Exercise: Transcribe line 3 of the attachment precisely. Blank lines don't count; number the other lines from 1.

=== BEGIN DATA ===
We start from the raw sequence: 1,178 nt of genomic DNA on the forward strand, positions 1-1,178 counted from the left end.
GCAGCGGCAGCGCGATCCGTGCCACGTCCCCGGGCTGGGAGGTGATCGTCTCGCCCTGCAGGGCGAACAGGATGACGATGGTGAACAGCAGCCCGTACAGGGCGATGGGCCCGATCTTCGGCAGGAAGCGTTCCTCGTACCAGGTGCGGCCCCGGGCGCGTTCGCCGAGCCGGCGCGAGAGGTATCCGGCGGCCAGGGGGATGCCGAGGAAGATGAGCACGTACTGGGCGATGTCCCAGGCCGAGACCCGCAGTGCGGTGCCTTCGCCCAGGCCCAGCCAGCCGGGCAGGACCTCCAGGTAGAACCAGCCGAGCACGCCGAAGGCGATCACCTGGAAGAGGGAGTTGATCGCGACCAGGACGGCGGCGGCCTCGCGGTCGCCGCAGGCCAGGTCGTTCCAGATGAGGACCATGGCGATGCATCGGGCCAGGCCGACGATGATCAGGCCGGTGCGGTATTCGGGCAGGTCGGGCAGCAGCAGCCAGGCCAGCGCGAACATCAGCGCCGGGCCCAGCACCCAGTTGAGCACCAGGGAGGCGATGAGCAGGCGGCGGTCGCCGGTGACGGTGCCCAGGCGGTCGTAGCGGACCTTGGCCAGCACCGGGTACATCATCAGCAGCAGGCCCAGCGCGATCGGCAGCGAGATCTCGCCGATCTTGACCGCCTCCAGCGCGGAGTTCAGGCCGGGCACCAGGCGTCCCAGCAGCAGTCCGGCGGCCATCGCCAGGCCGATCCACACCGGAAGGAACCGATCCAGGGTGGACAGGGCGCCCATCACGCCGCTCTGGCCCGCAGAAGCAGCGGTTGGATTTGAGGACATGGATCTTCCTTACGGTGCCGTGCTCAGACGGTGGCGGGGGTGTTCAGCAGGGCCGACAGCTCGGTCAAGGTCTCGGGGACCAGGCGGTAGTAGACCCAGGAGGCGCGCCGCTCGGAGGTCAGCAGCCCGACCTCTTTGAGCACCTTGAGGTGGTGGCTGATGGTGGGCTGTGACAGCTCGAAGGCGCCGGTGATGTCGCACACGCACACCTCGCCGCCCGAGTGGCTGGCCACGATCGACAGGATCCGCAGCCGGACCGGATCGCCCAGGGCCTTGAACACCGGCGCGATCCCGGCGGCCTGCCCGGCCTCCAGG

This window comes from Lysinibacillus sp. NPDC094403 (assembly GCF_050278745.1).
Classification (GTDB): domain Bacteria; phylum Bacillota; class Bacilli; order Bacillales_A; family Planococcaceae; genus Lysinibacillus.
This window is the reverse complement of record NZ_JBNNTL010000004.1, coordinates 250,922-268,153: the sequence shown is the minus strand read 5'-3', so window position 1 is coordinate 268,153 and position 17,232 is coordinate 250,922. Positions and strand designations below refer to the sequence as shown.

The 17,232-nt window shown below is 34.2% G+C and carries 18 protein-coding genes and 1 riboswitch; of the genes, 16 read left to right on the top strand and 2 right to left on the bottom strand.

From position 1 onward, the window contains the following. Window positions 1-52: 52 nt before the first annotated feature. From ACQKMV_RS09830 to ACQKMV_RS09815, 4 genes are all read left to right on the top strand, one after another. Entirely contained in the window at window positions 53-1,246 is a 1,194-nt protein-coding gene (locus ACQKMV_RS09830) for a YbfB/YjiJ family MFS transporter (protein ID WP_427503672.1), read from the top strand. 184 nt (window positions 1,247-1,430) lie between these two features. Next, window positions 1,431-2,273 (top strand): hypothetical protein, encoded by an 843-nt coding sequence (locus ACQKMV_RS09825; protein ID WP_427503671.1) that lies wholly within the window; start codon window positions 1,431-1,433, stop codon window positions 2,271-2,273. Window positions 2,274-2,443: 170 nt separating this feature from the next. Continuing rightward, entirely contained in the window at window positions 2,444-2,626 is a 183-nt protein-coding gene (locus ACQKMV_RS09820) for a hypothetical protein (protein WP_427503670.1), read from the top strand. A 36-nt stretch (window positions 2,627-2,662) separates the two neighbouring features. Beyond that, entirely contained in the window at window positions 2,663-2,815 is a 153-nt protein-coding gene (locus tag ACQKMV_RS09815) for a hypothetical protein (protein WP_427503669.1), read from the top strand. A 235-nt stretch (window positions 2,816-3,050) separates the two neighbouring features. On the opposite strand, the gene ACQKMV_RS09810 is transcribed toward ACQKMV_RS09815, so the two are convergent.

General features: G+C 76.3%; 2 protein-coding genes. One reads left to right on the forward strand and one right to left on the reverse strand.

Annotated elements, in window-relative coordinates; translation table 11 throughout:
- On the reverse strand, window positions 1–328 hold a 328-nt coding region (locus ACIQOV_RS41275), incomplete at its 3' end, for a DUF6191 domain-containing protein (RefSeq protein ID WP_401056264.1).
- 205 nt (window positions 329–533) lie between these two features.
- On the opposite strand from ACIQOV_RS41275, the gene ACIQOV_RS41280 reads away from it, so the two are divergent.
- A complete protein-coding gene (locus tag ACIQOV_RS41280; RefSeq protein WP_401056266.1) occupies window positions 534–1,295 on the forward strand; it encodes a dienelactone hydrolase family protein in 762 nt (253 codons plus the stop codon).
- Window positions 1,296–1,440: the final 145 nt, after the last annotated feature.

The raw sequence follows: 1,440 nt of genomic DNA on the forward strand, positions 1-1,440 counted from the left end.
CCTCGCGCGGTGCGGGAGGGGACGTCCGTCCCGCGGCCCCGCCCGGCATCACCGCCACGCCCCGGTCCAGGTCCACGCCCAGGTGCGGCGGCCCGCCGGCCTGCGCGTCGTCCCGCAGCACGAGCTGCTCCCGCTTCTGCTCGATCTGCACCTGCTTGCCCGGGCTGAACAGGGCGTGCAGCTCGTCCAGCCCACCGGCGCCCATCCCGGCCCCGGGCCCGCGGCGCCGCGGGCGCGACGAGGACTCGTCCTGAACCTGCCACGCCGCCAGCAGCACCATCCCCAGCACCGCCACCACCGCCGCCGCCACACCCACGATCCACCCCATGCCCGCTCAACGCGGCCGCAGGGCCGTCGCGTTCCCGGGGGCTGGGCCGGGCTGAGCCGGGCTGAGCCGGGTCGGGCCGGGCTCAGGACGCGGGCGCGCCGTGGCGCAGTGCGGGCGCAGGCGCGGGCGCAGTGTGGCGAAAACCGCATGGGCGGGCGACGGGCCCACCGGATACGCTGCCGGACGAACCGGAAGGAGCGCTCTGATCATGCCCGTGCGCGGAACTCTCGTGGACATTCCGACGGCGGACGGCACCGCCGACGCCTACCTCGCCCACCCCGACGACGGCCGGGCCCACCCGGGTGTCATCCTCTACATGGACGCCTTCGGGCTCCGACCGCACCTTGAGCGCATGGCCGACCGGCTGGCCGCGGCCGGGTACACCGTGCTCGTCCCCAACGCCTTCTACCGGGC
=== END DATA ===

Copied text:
This window comes from Lysinibacillus sp. NPDC094403 (assembly GCF_050278745.1).